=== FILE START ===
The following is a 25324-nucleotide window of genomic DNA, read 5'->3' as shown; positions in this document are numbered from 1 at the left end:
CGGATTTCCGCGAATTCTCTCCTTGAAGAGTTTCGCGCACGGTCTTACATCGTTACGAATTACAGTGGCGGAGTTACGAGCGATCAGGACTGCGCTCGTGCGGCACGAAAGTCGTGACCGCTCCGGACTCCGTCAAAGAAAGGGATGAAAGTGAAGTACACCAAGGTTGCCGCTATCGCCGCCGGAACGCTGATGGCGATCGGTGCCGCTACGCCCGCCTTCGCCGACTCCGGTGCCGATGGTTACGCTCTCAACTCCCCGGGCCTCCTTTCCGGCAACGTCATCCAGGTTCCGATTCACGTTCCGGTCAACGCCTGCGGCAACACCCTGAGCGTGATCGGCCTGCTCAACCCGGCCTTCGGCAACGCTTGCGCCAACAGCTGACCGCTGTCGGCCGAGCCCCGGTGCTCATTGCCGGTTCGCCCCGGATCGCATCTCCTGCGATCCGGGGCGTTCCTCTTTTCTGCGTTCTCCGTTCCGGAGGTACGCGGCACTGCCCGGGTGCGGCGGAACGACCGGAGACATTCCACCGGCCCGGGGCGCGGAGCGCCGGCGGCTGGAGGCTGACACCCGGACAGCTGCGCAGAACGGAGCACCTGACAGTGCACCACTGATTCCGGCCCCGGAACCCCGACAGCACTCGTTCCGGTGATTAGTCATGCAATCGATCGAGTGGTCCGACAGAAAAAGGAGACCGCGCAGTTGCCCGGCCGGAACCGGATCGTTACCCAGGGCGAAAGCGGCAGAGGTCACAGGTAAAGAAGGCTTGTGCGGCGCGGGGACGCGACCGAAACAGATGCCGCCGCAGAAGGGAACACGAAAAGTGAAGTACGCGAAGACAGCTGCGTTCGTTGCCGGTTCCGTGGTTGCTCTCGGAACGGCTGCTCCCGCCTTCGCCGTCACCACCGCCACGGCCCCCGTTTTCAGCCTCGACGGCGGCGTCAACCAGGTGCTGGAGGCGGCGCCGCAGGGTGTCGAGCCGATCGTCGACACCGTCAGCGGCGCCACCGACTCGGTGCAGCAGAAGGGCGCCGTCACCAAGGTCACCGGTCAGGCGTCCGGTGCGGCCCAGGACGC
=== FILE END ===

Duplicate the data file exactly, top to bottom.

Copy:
The following is a 25324-nucleotide window of genomic DNA, read 5'->3' as shown; positions in this document are numbered from 1 at the left end:
CGGATTTCCGCGAATTCTCTCCTTGAAGAGTTTCGCGCACGGTCTTACATCGTTACGAATTACAGTGGCGGAGTTACGAGCGATCAGGACTGCGCTCGTGCGGCACGAAAGTCGTGACCGCTCCGGACTCCGTCAAAGAAAGGGATGAAAGTGAAGTACACCAAGGTTGCCGCTATCGCCGCCGGAACGCTGATGGCGATCGGTGCCGCTACGCCCGCCTTCGCCGACTCCGGTGCCGATGGTTACGCTCTCAACTCCCCGGGCCTCCTTTCCGGCAACGTCATCCAGGTTCCGATTCACGTTCCGGTCAACGCCTGCGGCAACACCCTGAGCGTGATCGGCCTGCTCAACCCGGCCTTCGGCAACGCTTGCGCCAACAGCTGACCGCTGTCGGCCGAGCCCCGGTGCTCATTGCCGGTTCGCCCCGGATCGCATCTCCTGCGATCCGGGGCGTTCCTCTTTTCTGCGTTCTCCGTTCCGGAGGTACGCGGCACTGCCCGGGTGCGGCGGAACGACCGGAGACATTCCACCGGCCCGGGGCGCGGAGCGCCGGCGGCTGGAGGCTGACACCCGGACAGCTGCGCAGAACGGAGCACCTGACAGTGCACCACTGATTCCGGCCCCGGAACCCCGACAGCACTCGTTCCGGTGATTAGTCATGCAATCGATCGAGTGGTCCGACAGAAAAAGGAGACCGCGCAGTTGCCCGGCCGGAACCGGATCGTTACCCAGGGCGAAAGCGGCAGAGGTCACAGGTAAAGAAGGCTTGTGCGGCGCGGGGACGCGACCGAAACAGATGCCGCCGCAGAAGGGAACACGAAAAGTGAAGTACGCGAAGACAGCTGCGTTCGTTGCCGGTTCCGTGGTTGCTCTCGGAACGGCTGCTCCCGCCTTCGCCGTCACCACCGCCACGGCCCCCGTTTTCAGCCTCGACGGCGGCGTCAACCAGGTGCTGGAGGCGGCGCCGCAGGGTGTCGAGCCGATCGTCGACACCGTCAGCGGCGCCACCGACTCGGTGCAGCAGAAGGGCGCCGTCACCAAGGTCACCGGTCAGGCGTCCGGTGCGGCCCAGGACGC